Generally speaking, I agree. There are an incredibly diverse selection of bamboos that can be chosen from but they all share the same properties of root propagation. Even if you retard the upstairs, give the roots the slightest chance they are going to spread, almost indefinitely if the environment permits.Bamboo grows too fast and out of control. I would pass on bamboo
Nice. I'll have to pass that along. I do have sulfuric acid but I don't know if I could talk someone into buying that much of it lol.I got rid of several large bamboo clumps here. The farmers method is bring in a back hoe, dig up a clump and burn it with rubber tires for several days. Had a problem clump 10 feet across next door and in a gentlemans bet with the neighbor I offered to kill it. Right. Like I could do that when these farmers couldn't. It was dead in 48 hours. 100 kg 95% sulfuric acid. Chemical napalm.
If you buy it at a commercial chemical supply house in quantity it's cheap. Around here, Thailand, about $15 for 50kg. It is also a weird way to restrict plants to certain locations. Very heavy, doesn't migrate readily, pH of the soil is predictable, organic, non polluting, selectively herbicidal by application control and predictably biodegrading. Unfortunately, some righteously evil stuff to handle and work with. A pH meter is mandatory if using it in terrariums or animal enclosures.Nice. I'll have to pass that along. I do have sulfuric acid but I don't know if I could talk someone into buying that much of it lol.
Thank you. It sounds like you two have saved me a lot of grief.That's one problem I have where I work. I sell farm supplies and chemicals and from time to time someone will come in wanting a chemical that will kill a stand of bamboo. There aren't many chemicals that are labeled for bamboo or cane and bamboo and the ones that are are prohibitively priced. People here want a chemical that targets only the species they want to get rid of and they don't want to pay more than a dollar for it. It's crazy but this town is stuck in the 1930's. Bamboo is just too hard to control and I would think a small area would fill up pretty fast and the runners would probably make burrowing an impossibility pretty fast. Not to mention when it overtakes the enclosure it's in, tossing it out in a compost heap or out in the edge of the yard would soon cause your yard to become uninhabitable without intervention. The best way to get rid of it in a yard is probably napalm. I'd stay away from bamboo if I were you.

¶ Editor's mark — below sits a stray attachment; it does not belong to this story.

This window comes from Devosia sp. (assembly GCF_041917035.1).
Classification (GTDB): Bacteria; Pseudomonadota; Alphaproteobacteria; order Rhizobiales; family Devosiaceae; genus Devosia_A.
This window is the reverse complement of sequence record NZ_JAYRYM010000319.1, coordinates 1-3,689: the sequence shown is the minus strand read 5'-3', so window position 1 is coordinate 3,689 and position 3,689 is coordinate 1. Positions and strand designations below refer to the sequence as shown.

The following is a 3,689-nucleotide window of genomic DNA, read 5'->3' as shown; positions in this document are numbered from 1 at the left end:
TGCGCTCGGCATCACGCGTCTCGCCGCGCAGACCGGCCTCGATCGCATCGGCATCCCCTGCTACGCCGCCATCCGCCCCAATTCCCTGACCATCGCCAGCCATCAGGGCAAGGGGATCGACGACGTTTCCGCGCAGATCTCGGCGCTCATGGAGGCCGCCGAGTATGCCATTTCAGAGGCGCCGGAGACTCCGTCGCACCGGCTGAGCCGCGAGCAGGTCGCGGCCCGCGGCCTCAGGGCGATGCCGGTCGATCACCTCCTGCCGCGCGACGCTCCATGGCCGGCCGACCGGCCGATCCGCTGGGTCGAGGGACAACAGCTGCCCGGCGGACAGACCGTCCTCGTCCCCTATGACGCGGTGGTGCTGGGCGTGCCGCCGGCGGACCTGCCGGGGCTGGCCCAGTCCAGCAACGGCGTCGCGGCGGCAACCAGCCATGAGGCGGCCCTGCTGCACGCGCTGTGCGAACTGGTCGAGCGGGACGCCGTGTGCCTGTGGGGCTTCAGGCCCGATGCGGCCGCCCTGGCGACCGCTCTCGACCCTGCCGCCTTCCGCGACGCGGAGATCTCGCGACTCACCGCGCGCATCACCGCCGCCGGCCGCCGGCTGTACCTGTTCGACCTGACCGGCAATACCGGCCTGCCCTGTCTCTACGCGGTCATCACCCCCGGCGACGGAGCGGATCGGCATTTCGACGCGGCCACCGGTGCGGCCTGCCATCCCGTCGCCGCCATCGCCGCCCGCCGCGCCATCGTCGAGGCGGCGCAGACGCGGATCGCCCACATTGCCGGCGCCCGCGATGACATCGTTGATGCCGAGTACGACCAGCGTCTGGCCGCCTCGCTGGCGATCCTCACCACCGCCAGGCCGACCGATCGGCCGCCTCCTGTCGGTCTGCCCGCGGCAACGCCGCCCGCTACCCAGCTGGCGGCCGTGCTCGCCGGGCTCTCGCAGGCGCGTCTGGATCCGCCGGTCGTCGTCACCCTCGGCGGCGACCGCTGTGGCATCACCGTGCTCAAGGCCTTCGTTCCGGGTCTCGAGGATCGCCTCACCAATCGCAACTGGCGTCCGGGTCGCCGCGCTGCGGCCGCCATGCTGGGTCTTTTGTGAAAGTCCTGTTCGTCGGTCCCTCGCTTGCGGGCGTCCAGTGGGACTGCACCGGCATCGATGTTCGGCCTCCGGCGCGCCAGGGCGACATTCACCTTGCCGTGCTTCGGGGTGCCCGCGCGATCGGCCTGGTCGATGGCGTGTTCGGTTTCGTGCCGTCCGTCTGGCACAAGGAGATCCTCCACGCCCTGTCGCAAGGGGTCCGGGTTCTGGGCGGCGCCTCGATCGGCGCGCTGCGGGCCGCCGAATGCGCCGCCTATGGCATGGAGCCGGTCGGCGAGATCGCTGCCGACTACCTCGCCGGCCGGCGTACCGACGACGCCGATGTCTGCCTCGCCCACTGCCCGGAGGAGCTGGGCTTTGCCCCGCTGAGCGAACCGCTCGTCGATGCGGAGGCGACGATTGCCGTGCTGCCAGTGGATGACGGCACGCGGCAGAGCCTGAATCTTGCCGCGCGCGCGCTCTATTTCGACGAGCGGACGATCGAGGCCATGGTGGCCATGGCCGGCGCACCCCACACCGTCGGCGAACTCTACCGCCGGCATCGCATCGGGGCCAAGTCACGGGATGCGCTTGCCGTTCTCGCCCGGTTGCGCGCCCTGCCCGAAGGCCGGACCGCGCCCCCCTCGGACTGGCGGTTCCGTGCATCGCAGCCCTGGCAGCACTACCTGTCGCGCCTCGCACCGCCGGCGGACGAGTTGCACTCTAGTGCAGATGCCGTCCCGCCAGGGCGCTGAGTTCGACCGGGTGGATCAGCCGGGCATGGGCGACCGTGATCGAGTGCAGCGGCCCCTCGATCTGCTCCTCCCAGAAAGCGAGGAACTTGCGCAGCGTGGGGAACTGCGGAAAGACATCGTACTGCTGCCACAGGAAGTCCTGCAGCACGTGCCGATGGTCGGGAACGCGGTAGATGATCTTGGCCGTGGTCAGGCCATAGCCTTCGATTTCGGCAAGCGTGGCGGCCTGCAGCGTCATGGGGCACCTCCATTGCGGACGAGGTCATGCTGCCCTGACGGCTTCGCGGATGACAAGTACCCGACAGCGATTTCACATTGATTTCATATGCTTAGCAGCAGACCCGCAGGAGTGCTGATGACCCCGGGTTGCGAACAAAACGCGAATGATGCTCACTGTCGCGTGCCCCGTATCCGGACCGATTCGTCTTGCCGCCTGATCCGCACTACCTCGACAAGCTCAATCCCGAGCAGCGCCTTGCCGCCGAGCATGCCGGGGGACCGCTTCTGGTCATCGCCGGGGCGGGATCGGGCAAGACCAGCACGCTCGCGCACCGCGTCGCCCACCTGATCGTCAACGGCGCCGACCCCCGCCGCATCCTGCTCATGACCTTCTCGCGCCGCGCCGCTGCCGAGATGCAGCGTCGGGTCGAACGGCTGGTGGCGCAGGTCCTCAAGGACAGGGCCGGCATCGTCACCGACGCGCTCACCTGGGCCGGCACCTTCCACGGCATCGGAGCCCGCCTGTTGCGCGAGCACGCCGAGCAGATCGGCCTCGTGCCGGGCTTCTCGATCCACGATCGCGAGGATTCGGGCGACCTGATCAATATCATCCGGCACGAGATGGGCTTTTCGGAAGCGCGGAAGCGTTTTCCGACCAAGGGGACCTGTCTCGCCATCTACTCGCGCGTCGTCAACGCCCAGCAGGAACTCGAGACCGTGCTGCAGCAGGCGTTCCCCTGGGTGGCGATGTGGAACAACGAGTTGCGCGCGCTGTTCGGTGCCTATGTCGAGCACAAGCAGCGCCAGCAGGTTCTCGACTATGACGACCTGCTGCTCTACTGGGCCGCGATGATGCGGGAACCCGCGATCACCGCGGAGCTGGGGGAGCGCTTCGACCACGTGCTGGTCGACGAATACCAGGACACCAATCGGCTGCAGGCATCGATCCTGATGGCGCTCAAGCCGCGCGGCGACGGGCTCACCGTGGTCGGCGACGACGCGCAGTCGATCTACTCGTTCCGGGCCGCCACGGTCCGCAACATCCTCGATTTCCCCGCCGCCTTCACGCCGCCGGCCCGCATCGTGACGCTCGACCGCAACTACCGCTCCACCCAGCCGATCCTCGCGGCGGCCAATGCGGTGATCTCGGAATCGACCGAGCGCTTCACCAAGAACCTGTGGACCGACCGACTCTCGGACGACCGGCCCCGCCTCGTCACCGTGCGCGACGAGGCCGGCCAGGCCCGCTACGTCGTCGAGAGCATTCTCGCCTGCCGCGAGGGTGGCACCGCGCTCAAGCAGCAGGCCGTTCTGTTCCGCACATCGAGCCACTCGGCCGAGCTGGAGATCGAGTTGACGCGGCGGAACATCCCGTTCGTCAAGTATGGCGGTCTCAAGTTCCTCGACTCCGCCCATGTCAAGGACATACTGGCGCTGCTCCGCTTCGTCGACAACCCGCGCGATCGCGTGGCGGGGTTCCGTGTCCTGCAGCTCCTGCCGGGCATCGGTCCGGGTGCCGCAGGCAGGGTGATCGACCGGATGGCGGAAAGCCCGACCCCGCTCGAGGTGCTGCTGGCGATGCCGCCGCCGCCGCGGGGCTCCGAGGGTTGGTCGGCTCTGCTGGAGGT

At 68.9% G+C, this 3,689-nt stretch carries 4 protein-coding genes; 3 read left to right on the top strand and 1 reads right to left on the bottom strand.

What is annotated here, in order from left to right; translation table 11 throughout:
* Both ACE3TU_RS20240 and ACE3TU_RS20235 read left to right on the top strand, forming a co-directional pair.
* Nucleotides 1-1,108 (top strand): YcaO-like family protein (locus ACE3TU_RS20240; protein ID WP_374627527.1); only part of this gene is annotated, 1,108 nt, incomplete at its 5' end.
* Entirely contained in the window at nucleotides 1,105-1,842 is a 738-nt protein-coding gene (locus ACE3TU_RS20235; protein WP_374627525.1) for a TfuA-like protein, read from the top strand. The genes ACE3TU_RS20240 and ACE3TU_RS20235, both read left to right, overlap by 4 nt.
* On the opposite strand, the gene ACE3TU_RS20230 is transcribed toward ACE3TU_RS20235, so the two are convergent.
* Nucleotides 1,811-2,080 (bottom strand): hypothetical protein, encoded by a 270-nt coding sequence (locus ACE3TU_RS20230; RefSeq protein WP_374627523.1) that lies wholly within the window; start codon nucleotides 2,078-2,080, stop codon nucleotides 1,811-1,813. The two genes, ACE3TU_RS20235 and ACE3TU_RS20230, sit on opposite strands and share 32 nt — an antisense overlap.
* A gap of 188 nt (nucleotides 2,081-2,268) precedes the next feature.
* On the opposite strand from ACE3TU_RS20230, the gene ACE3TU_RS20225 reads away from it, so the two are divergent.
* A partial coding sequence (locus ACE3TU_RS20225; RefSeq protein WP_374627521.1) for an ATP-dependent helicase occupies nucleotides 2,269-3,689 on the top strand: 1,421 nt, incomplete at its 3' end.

Not quite, I think they're corms that grow on one species of sedge.Some people also don't realize "water chestnuts" in their Asian meal is chopped young bamboo shoots, no nuts about it.
I have to admit now that I don't know the difference between bamboo shoot taste and water chestnut taste. For some years now I thought bamboo shoots were water chestnuts, I have no idea how that happened but I may try to find the water chestnut plant and grow it, I like it also, probably easy to grow, lots of water.Not quite, I think they're corms that grow on one species of sedge.
However, Chinese cuisine does also have chopped young bamboo shoots (at least the relatively little I've been exposed to). I rather enjoy them, although not as much as water chestnut, which is one of my favorite vegetables.
There is one, or maybe more, bamboo varietal that only grows 2" to 4" tall. More like it's lawn cousin but with the distinctive bamboo leaf. It is used as an ornamental, I think primarily in Japan. It is a cold lover, not minding snow. I've always wondered if it could be trained into miniature, even terrarium anvirons.I heard cattle can eradicate bamboo,